To pee or not to pee, that is the question!
24th February 2018
Accidental Exercise
25th March 2018

Did you know that when you type in the hashtag #fitspo that over 53 million posts come up? I couldn’t believe it. What I could believe though, was that out of all those millions of posts – most of them were about semi naked selfies promoting “the perfect body” and not inspiring fitness (which is what fitspiration means to me).

As a result of this discovery, I did a little poll on social media trying to find out what images/quotes motivated our followers the most in terms of fitness.  I deliberately picked opposite ends of the spectrum to see if women leaned towards the “Strong is the New Skinny” school or the “Strive for Progress Not Perfection”. I genuinely was intrigued to see whether or not women are motivated by “fitspiration” as it is online or “fitspiration” as it is in my head (if that makes sense).

The Year 2000 BH (Before Hashtag)

During my uni days  – when hashtags were just an unused key on my computer and selfies were an accidental photo on your disposable camera – it seems that “Fitspiration” was actually affecting my and my friends long before the introduction of social media and the Kardashians!

I lived in a house full of girls on a small campus university and it’s pretty safe to say, even though we all played competitive sport and were strong, confident young women,  we were all concerned about our weight, our body shape/size and how we looked.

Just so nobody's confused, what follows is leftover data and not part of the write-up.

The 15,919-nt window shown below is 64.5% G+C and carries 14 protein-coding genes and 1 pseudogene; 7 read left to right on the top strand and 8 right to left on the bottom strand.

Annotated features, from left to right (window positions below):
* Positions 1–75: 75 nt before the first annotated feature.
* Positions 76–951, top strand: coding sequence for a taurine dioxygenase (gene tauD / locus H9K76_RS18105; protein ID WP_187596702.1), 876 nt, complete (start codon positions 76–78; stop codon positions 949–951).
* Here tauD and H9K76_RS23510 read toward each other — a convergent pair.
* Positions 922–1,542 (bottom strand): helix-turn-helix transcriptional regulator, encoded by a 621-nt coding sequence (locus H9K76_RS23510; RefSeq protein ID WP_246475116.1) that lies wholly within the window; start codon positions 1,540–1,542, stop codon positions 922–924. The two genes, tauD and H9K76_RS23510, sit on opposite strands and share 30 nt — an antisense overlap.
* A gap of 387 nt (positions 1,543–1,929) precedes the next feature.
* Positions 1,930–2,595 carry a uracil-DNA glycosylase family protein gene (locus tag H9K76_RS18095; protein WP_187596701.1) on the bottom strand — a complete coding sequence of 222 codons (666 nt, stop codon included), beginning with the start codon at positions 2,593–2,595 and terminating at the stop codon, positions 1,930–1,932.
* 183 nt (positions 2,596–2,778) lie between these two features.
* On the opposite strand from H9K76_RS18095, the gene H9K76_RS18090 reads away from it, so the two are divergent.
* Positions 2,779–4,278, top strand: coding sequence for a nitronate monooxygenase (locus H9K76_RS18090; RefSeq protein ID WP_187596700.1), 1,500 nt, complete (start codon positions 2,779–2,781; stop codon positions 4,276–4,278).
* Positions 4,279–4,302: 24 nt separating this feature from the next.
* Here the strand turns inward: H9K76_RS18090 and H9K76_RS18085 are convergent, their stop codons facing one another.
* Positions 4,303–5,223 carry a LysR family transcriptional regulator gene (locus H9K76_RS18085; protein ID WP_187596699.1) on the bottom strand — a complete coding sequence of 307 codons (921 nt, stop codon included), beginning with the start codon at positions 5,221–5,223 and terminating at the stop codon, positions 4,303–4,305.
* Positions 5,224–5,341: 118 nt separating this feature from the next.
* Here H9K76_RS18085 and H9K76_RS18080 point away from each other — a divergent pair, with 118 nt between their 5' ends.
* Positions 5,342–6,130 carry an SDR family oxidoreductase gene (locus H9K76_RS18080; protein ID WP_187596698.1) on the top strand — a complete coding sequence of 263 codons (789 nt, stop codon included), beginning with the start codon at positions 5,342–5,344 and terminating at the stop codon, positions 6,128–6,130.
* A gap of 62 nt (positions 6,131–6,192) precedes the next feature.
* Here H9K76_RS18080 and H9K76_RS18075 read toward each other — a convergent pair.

There is one thing in particular that really stands out to me now looking back on this period of time, in relation to body image.  Although we weren’t driven by social media, selfies and constant reminders of how we looked, like we are now, there were still factors influencing us and ‘motivating’ us to try and get in shape…….”Fitspiration” as we now know it.

You might remember quite a few years back, Geri Halliwell (Spice Girls) had this “miraculous makeover” whereby she completely transformed her body and looked unrecognisable from her Spice Girls days. It was a front page newsworthy kind of transformation. Forget what was going on in the rest of the world – Gerri Halliwell had a six pack!

Unveiling of the “new body”

There was this famous photograph of her in a magazine presenting at some award show. I think it was when she publicly “launched” her new body (because that’s what you do, apparently). In this particular photo, she was wearing a tiny little sparkly crop top shaped like a butterfly and a tiny white mini skirt – flashing every inch of toned, tanned flesh.  If you are around my age then you will remember the picture, it was plastered everywhere, if not – you have the luxury of Google!

This image was on every magazine cover in the shops and like most girls our age we looked at it in absolute awe! We wanted to have a transformation like Gerri, we wanted that toned, tanned physique, and if she could do it then so could we (or so we thought).  What we did was cut out this photograph and stuck it on our fridge as a constant reminder that if we wanted to look like her, we should reconsider what we take out of the fridge, or in some cases not even open the fridge at all.

Clearly, this approach didn’t work as looking back at my uni photos, we don’t resemble Gerri Halliwell at all during that year, or subsequent years (and I’m not saying that is a bad thing).  You see for me, where we went completely wrong (apart from drinking copious amounts of alcohol daily and takeaways most evenings) was the way in which we were using this image to motivate ourselves. In my opinion we weren’t actually motivating ourselves at all with that photograph, we were tormenting ourselves and creating: